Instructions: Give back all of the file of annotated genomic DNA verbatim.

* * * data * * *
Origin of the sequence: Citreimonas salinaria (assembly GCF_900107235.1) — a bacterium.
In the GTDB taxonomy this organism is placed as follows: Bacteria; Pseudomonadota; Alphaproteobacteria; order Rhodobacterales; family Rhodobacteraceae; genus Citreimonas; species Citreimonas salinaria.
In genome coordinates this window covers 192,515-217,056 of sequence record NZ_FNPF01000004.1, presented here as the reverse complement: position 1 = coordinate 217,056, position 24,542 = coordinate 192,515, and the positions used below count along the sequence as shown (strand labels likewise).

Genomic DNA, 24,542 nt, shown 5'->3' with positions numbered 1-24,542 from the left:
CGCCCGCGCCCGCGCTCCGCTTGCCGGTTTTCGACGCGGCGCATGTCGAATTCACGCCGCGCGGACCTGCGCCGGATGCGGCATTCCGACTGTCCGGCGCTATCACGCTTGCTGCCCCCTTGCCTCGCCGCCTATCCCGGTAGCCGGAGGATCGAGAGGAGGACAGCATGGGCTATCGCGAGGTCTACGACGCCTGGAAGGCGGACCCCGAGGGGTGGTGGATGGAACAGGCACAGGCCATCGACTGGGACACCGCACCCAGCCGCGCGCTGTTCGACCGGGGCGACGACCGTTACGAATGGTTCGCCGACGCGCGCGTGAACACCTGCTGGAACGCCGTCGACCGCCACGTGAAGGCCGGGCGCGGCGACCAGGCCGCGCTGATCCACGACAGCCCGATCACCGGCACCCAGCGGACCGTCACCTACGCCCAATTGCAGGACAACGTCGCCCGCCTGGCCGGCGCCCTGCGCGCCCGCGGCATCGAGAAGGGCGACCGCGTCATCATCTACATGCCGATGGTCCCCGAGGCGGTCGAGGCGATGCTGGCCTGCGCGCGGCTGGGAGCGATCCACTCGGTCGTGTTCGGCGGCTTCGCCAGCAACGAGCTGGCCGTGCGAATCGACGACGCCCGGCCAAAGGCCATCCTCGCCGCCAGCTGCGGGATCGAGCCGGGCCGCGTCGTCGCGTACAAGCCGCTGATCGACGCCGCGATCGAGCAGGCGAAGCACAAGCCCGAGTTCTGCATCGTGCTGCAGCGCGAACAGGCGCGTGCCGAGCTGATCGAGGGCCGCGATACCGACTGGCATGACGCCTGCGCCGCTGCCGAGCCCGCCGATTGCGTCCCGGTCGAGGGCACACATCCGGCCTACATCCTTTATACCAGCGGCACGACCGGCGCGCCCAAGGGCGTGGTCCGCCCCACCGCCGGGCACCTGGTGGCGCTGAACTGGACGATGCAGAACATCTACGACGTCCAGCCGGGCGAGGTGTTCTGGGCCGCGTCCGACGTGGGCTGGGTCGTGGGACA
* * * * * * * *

Origin of the sequence: Citreimonas salinaria (assembly GCF_900107235.1) — a bacterium.
In the GTDB taxonomy this organism is placed as follows: Bacteria; Pseudomonadota; Alphaproteobacteria; order Rhodobacterales; family Rhodobacteraceae; genus Citreimonas; species Citreimonas salinaria.
In genome coordinates this window covers 192,515-217,056 of sequence record NZ_FNPF01000004.1, presented here as the reverse complement: position 1 = coordinate 217,056, position 24,542 = coordinate 192,515, and the positions used below count along the sequence as shown (strand labels likewise).

Genomic DNA, 24,542 nt, shown 5'->3' with positions numbered 1-24,542 from the left:
CGCCCGCGCCCGCGCTCCGCTTGCCGGTTTTCGACGCGGCGCATGTCGAATTCACGCCGCGCGGACCTGCGCCGGATGCGGCATTCCGACTGTCCGGCGCTATCACGCTTGCTGCCCCCTTGCCTCGCCGCCTATCCCGGTAGCCGGAGGATCGAGAGGAGGACAGCATGGGCTATCGCGAGGTCTACGACGCCTGGAAGGCGGACCCCGAGGGGTGGTGGATGGAACAGGCACAGGCCATCGACTGGGACACCGCACCCAGCCGCGCGCTGTTCGACCGGGGCGACGACCGTTACGAATGGTTCGCCGACGCGCGCGTGAACACCTGCTGGAACGCCGTCGACCGCCACGTGAAGGCCGGGCGCGGCGACCAGGCCGCGCTGATCCACGACAGCCCGATCACCGGCACCCAGCGGACCGTCACCTACGCCCAATTGCAGGACAACGTCGCCCGCCTGGCCGGCGCCCTGCGCGCCCGCGGCATCGAGAAGGGCGACCGCGTCATCATCTACATGCCGATGGTCCCCGAGGCGGTCGAGGCGATGCTGGCCTGCGCGCGGCTGGGAGCGATCCACTCGGTCGTGTTCGGCGGCTTCGCCAGCAACGAGCTGGCCGTGCGAATCGACGACGCCCGGCCAAAGGCCATCCTCGCCGCCAGCTGCGGGATCGAGCCGGGCCGCGTCGTCGCGTACAAGCCGCTGATCGACGCCGCGATCGAGCAGGCGAAGCACAAGCCCGAGTTCTGCATCGTGCTGCAGCGCGAACAGGCGCGTGCCGAGCTGATCGAGGGCCGCGATACCGACTGGCATGACGCCTGCGCCGCTGCCGAGCCCGCCGATTGCGTCCCGGTCGAGGGCACACATCCGGCCTACATCCTTTATACCAGCGGCACGACCGGCGCGCCCAAGGGCGTGGTCCGCCCCACCGCCGGGCACCTGGTGGCGCTGAACTGGACGATGCAGAACATCTACGACGTCCAGCCGGGCGAGGTGTTCTGGGCCGCGTCCGACGTGGGCTGGGTCGTGGGACA